Flumes Vol. 5: Issue 1, Summer 2020 - Page 98

every word, and I regretted my inability to speak all the languages of those around me. The stories I’d hear if I could! He spoke of his life as a voice-over actor in Poland, of his family, of his Caminos in the 70s and 80s. Throughout all of it, he threw his hand to the sky and said, “I walk until—whoop! I go!” his hand gesturing toward the heavens. We laughed, unable to fully understand his meaning, and did the same with our own hands each time he made the sound.

Pockets of conversation branched off as I talked more with my new Australian friend and Christina dove into her family’s history The Man From Poland. Our laughter rivaled the noise of the festival in the streets. After another half hour, I saw him remove a ring—adorned with the Camino shell—and place it in Christina’s hand. She looked shocked, near tears, and turned to me in confusion.

“For your father,” he told her. “Because his father comes from Poland. I carried this with me for eight years. Please give it to him.

”Christina protested, arguing she couldn’t accept such a personal gift, but he’d hear nothing of it. A man with a sage intuition could sense that Christina’s father would cherish the emblematic offering.

The conversation continued, weaving through stories of our own Caminos—the singing nuns of Carrion de Los Condes, our impromptu acoustic concert in a bar in Hornillos del Camino, and of course—everyone’s shared battle stories of crossing the Pyrenees in heat, rain, sleet and snow. Eventually, the discussion turned to the topic of my marriage.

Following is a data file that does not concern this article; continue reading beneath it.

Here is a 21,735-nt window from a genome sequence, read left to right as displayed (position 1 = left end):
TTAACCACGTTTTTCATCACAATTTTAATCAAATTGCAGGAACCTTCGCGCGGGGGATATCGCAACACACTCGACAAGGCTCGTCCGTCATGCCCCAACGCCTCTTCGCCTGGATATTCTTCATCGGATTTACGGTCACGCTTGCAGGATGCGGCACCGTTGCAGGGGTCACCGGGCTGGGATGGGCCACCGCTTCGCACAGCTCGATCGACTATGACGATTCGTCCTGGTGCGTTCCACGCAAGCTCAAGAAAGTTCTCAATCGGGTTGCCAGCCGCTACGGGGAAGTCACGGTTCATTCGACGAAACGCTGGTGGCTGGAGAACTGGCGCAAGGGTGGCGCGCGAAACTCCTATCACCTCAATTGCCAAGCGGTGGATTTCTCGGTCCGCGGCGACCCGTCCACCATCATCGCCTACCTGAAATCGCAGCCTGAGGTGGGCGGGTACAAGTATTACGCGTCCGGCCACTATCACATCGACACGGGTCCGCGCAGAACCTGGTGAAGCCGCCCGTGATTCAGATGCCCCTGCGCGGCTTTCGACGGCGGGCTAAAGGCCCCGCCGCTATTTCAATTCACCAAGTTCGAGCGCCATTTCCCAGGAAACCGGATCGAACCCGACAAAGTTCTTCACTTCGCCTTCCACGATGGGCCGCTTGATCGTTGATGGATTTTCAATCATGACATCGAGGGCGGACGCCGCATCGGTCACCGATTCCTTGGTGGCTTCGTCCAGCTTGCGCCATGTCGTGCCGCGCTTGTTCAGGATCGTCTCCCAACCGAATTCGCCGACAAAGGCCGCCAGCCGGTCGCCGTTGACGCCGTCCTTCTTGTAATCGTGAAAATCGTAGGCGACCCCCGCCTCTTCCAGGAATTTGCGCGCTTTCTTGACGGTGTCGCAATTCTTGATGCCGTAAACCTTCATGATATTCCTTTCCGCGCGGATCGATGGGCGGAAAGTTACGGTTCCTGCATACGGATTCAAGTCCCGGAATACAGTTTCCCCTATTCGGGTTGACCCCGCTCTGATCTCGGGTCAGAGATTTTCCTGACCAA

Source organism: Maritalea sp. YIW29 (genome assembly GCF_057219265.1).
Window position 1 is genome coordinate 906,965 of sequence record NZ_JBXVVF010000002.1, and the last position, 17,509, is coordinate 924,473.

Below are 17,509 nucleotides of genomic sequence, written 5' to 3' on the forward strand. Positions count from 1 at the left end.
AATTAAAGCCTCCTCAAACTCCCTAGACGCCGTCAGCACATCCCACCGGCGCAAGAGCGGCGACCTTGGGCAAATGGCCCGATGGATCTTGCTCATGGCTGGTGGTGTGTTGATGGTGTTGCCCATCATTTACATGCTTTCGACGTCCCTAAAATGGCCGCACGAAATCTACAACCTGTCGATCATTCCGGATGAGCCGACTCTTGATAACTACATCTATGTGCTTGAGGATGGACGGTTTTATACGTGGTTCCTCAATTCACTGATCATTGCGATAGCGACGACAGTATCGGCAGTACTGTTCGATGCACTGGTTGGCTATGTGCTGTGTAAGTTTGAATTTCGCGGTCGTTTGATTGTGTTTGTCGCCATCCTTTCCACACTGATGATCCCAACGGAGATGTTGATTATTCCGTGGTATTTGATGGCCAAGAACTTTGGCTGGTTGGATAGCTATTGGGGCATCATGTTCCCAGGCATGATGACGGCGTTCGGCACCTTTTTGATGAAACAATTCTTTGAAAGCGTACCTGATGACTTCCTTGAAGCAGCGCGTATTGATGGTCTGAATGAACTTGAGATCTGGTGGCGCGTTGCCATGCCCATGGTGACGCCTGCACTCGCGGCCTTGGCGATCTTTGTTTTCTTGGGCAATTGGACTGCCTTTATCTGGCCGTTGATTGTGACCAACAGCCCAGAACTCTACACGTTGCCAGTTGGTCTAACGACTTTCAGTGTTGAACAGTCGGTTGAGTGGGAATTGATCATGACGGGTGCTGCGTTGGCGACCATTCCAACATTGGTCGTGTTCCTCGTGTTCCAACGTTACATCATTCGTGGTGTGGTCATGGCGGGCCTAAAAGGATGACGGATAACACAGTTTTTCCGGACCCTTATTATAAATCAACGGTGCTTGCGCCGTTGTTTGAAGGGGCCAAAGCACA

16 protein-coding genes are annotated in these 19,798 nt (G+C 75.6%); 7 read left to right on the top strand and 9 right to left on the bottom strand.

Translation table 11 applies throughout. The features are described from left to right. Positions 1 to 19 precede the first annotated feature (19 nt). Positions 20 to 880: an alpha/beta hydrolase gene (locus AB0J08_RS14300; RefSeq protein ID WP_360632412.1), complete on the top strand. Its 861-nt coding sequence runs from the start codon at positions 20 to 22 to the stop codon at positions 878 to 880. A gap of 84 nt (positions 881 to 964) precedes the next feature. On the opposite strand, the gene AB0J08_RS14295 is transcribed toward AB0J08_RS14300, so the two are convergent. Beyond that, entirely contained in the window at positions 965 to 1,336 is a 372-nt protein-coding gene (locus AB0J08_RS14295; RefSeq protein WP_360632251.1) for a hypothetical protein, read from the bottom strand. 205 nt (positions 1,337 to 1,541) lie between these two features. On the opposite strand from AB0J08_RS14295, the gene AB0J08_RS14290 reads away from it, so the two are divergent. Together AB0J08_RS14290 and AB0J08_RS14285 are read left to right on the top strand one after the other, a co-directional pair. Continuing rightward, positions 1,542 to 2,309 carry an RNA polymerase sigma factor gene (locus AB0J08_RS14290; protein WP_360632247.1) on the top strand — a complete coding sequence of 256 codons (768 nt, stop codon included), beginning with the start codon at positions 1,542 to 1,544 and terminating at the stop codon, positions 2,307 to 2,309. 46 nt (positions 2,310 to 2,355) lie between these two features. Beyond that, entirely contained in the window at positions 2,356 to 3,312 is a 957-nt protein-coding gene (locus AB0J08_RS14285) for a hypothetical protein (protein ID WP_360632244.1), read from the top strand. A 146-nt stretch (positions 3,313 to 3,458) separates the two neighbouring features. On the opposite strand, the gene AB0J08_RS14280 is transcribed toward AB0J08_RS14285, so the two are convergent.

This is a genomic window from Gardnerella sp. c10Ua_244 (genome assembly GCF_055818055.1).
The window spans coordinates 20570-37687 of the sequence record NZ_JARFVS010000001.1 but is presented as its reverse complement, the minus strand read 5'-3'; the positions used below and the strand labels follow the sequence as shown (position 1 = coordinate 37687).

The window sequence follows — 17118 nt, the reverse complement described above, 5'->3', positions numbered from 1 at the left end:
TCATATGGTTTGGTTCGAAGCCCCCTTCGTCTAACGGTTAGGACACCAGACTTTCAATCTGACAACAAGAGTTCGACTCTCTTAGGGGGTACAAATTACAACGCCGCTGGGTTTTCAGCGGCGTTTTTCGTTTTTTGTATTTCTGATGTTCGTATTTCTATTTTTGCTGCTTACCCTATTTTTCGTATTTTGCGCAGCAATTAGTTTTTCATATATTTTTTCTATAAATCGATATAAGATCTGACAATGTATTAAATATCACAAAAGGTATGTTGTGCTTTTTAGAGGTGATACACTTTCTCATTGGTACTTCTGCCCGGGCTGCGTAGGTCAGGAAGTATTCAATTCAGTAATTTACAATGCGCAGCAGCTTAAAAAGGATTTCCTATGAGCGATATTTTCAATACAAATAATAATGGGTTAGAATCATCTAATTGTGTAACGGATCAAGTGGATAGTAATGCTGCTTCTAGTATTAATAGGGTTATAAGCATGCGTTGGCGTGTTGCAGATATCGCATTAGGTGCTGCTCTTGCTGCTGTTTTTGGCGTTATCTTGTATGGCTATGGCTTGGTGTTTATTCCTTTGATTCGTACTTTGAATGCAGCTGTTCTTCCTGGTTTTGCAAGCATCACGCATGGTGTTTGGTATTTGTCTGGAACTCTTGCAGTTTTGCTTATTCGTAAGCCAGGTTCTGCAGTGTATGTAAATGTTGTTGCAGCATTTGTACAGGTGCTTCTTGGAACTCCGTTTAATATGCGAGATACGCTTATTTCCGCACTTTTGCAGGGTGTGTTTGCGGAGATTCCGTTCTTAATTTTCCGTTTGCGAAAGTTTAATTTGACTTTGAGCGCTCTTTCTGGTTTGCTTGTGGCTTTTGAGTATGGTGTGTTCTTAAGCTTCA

“And why is he not here with you?” The Man from Poland inquired with kindness. Perhaps my face gave me away. I missed my husband Ben and longed for the person closest to me to share my love of the road. But as all pilgrims know, you cannot force someone to hike a pilgrimage, the need to reach the end is deeply personal.

He’s very supportive of me being here. Just—doesn’t want to do it himself.” We paused, I smiled. And he reached into his pocket, pulling out an ornate, ten-bead rosary.

“He’ll know when it’s right. His time is coming.”

"I’m not sure it is,” I rebutted. “He struggles with the history of Christianity way more than I do."